President Obama glibly referred to the new fuel standards he recently called for as a “win-win-win.” That’s reducing oil imports, pollution and fuel costs.
The cost-saving element is what appeals the most and, for those in trucking, raises eyebrows. Truck buyers have grown weary of round after round of emissions standards, each adding thousands of dollars and extra maintenance costs to every new truck.
It’s easy to set a miles-per-gallon goal and conjure up a huge windfall. What got little emphasis from the administration’s side was the cost of meeting that goal.
A Consumer Federation of America study that informed this initiative assumes many solutions ripe for the picking. It asks: “Why don’t market forces drive these technologies into the vehicles?”
The attempted answer involves a ponderous discussion of “externalities” that influence manufacturers, such as “lack of credible information.” This is illustrated by an equally ponderous diagram: “Interaction of supply and demand side factors in a recursive loop inhibiting investment in efficiency.”
All of which seems to say: The private sector is a hopeless victim of this cruel loop that inhibits technology investments, so the omniscient government must come to the rescue.
Finally, after giving no specifics on technology costs, the study concludes: “The energy saving technologies will be more than be recouped in lower fuel costs.”
How can they tell? Well, they just … know.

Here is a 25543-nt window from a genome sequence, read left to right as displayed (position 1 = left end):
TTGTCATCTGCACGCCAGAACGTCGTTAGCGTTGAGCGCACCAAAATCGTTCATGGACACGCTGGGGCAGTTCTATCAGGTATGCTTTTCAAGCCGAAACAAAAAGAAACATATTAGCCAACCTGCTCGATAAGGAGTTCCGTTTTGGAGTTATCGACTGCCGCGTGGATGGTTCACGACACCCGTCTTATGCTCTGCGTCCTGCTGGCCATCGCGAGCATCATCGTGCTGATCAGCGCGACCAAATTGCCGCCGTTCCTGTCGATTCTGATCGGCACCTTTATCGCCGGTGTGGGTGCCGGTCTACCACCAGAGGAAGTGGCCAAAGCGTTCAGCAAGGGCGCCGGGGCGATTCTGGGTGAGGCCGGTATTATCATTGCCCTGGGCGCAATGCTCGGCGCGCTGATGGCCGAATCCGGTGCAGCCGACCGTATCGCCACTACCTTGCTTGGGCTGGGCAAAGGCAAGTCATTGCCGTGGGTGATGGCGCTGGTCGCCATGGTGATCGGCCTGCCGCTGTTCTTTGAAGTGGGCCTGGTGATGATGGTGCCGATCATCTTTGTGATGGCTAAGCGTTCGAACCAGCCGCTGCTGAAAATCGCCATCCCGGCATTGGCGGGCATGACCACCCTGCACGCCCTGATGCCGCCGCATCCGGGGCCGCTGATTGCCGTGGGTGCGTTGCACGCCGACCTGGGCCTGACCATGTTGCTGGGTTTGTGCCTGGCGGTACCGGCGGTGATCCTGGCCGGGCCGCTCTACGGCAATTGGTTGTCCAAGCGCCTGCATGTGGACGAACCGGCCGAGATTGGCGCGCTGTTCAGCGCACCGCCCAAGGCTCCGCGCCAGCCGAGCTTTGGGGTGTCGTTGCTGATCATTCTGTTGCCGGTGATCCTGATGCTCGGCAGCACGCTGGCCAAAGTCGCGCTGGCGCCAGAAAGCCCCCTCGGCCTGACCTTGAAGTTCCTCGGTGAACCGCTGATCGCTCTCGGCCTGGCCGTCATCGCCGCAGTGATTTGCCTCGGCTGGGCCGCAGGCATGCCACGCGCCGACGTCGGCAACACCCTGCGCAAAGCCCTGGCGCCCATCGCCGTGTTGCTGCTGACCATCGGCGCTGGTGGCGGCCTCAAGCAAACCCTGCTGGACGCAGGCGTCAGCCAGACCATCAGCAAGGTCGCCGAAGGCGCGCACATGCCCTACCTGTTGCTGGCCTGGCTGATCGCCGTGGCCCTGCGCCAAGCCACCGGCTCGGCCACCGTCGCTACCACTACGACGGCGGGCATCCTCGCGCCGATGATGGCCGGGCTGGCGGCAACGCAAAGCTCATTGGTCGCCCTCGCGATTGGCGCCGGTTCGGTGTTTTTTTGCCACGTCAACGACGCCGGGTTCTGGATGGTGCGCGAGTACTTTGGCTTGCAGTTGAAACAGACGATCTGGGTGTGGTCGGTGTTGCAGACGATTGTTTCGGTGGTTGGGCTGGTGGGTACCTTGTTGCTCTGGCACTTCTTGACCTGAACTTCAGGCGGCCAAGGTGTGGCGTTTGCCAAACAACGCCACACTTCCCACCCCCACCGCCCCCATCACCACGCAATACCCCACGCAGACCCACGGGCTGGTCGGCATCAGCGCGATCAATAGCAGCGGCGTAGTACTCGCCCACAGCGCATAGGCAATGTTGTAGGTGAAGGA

What they really do know, and downplay, is how much fuel efficiency and emissions have improved over the last decade or two. Also downplayed is that the industry has no shortage of incentives to keep improving fuel efficiency, as long as the answers make financial and operational sense.
Yes, government mandates can forcibly accelerate results, and they were necessary to achieve today’s emissions levels. But the wisdom of a mandated rush to achieve an arbitrary miles-per-gallon target is another thing.
There’s much more to be gained regarding fuel use and emissions by improving our crumbling, cramped infrastructure, as Werner Enterprises President Derek Leathers said in response to the Obama announcement. Adequate highway funding would yield “significant improvements in fuel burn and productivity,” he wrote.
The American Highway Users Alliance has documented that “congestion wastes billions of gallons of fuel each year and creates pollution hotspots at highway bottlenecks.” Billions is no exaggeration. Bringing infrastructure up to snuff would achieve not only Obama’s trifecta, but also take care of a problem that can’t be procrastinated indefinitely.
After more than five years in office, the president finally announced today an ambitious $302 billion transportation infrastructure plan. I hope he has the tenacity to stick with it. The politics are extraordinarily complex, even by D.C. standards, given that responsibilities for funding, building and maintaining highways overlap between the feds and states, and even municipalities. Plus the big increase in private funding of roads, sometimes controversial, has further muddied the waters.
Nevertheless, the responsibility for overseeing essential, publicly shared resources comes with the job description of president. He doesn’t need to dodge it, diverting the public’s attention by endlessly micro-managing a private energy sector that’s on the right track.